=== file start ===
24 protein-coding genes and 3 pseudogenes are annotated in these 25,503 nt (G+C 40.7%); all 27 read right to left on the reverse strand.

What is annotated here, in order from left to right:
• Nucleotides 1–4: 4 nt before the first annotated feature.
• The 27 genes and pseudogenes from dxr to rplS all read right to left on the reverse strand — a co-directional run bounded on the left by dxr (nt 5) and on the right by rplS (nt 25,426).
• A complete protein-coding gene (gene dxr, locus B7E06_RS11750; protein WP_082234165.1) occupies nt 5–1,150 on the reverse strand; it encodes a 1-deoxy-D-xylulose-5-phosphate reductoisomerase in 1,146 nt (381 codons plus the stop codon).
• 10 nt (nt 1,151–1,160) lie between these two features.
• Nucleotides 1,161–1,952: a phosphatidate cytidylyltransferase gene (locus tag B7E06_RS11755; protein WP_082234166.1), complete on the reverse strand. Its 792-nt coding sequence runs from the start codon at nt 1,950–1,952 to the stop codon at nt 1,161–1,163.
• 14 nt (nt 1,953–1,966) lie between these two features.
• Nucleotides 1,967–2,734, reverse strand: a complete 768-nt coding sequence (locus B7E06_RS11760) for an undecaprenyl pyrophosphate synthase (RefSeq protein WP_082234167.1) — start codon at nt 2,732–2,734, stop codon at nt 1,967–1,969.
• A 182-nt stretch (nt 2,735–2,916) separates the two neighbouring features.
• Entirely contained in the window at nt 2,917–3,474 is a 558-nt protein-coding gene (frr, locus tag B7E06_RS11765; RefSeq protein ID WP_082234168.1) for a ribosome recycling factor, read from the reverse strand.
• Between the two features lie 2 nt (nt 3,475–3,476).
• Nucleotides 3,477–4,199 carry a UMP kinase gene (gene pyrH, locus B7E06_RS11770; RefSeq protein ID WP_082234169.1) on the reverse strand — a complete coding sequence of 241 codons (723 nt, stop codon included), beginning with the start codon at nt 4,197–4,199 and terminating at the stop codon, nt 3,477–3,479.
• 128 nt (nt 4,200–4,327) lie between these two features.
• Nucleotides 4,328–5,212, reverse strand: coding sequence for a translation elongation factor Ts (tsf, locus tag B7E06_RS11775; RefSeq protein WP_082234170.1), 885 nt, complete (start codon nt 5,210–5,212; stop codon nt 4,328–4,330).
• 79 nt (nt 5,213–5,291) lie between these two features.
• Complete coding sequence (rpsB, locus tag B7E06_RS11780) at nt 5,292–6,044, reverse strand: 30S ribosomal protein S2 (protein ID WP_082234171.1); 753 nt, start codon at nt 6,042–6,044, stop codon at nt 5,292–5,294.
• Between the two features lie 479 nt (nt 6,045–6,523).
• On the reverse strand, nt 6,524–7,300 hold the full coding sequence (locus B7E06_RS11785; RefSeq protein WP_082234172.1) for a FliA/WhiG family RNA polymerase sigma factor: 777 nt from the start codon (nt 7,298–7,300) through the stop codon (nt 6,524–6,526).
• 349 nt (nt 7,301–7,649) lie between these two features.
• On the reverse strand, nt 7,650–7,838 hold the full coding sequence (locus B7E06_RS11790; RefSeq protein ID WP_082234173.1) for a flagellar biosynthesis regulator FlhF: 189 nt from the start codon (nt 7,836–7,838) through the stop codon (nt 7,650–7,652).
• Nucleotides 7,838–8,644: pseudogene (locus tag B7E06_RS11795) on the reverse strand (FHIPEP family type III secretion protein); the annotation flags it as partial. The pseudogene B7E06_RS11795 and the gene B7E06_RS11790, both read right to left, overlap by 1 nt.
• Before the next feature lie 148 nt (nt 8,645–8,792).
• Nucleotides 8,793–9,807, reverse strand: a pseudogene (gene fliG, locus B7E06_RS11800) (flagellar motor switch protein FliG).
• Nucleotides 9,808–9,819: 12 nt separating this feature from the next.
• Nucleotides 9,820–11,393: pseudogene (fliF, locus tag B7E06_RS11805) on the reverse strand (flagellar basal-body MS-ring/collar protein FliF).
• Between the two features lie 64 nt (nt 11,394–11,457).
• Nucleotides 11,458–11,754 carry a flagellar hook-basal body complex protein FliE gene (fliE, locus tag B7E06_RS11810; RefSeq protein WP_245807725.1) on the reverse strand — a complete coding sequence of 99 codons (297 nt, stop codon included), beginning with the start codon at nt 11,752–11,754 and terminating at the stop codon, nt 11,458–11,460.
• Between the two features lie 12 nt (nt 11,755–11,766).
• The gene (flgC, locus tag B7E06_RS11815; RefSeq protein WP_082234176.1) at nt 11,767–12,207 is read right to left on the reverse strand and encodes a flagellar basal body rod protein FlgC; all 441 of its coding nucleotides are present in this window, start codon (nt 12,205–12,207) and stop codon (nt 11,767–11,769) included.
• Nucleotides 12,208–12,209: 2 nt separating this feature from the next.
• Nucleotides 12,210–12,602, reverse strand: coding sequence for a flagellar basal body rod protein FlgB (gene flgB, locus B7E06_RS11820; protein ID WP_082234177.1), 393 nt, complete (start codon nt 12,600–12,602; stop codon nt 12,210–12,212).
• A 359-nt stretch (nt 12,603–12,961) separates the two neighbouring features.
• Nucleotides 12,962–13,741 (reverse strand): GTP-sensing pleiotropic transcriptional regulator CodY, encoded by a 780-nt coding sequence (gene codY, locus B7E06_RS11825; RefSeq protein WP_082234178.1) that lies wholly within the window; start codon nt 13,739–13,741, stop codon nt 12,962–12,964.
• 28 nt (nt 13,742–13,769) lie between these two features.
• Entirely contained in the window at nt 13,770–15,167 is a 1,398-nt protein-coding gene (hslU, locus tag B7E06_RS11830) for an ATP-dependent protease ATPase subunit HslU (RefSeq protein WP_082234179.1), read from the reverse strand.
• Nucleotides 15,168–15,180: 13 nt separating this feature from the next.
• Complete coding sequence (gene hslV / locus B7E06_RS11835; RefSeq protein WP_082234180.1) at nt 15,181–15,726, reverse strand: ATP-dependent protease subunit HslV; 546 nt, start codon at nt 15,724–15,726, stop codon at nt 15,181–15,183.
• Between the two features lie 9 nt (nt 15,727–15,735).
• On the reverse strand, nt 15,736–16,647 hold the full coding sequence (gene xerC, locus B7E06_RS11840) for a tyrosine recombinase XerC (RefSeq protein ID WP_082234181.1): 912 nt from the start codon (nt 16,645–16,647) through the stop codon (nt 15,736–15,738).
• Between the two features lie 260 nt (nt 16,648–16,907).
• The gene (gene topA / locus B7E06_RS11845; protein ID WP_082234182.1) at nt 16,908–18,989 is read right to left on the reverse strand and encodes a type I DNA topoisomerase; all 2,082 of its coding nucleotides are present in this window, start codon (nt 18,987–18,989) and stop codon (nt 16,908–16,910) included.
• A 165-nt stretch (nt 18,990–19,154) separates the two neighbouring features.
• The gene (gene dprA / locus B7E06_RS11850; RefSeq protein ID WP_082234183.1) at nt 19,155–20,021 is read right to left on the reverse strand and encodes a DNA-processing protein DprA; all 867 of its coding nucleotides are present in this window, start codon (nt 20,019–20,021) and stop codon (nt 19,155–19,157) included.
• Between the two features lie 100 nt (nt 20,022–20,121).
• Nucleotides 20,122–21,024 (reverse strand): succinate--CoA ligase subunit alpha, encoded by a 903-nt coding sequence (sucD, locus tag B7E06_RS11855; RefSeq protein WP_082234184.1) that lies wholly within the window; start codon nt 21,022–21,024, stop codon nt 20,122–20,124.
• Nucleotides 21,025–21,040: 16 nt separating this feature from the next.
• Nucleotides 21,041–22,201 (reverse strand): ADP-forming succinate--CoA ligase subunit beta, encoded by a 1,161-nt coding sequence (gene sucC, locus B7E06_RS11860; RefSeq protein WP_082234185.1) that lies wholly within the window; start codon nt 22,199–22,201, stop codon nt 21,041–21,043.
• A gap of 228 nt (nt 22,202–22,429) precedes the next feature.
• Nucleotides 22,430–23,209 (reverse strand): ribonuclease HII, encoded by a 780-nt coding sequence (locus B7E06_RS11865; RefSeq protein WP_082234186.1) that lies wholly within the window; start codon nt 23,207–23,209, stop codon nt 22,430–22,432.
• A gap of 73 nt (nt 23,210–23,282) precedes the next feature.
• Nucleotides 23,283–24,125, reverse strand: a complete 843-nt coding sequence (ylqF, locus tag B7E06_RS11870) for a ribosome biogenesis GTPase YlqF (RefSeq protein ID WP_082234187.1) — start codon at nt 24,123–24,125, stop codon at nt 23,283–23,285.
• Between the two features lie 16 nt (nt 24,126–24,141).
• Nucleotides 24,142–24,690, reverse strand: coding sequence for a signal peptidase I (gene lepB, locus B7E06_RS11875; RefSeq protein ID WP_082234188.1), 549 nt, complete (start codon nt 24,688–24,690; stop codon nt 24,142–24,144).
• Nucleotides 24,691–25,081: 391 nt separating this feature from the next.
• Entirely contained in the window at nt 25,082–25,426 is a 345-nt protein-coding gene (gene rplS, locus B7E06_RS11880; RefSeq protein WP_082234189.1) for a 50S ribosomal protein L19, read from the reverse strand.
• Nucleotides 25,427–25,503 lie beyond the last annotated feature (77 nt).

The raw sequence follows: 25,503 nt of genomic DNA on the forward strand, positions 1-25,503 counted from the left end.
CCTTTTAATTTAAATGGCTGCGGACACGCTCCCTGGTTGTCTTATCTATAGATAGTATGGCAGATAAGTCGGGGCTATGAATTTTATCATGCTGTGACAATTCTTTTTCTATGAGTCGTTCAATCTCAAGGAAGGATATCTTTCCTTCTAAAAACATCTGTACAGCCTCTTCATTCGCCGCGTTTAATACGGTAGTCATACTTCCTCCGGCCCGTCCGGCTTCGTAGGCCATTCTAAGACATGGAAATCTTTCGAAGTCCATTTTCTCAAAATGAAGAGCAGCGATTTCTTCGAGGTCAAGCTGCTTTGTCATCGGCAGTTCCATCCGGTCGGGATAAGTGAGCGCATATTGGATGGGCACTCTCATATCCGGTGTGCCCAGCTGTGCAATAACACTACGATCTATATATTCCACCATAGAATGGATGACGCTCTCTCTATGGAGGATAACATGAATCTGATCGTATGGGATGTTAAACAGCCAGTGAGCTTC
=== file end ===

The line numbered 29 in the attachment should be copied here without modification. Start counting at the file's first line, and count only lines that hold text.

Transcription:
• Between the two features lie 12 nt (nt 11,755–11,766).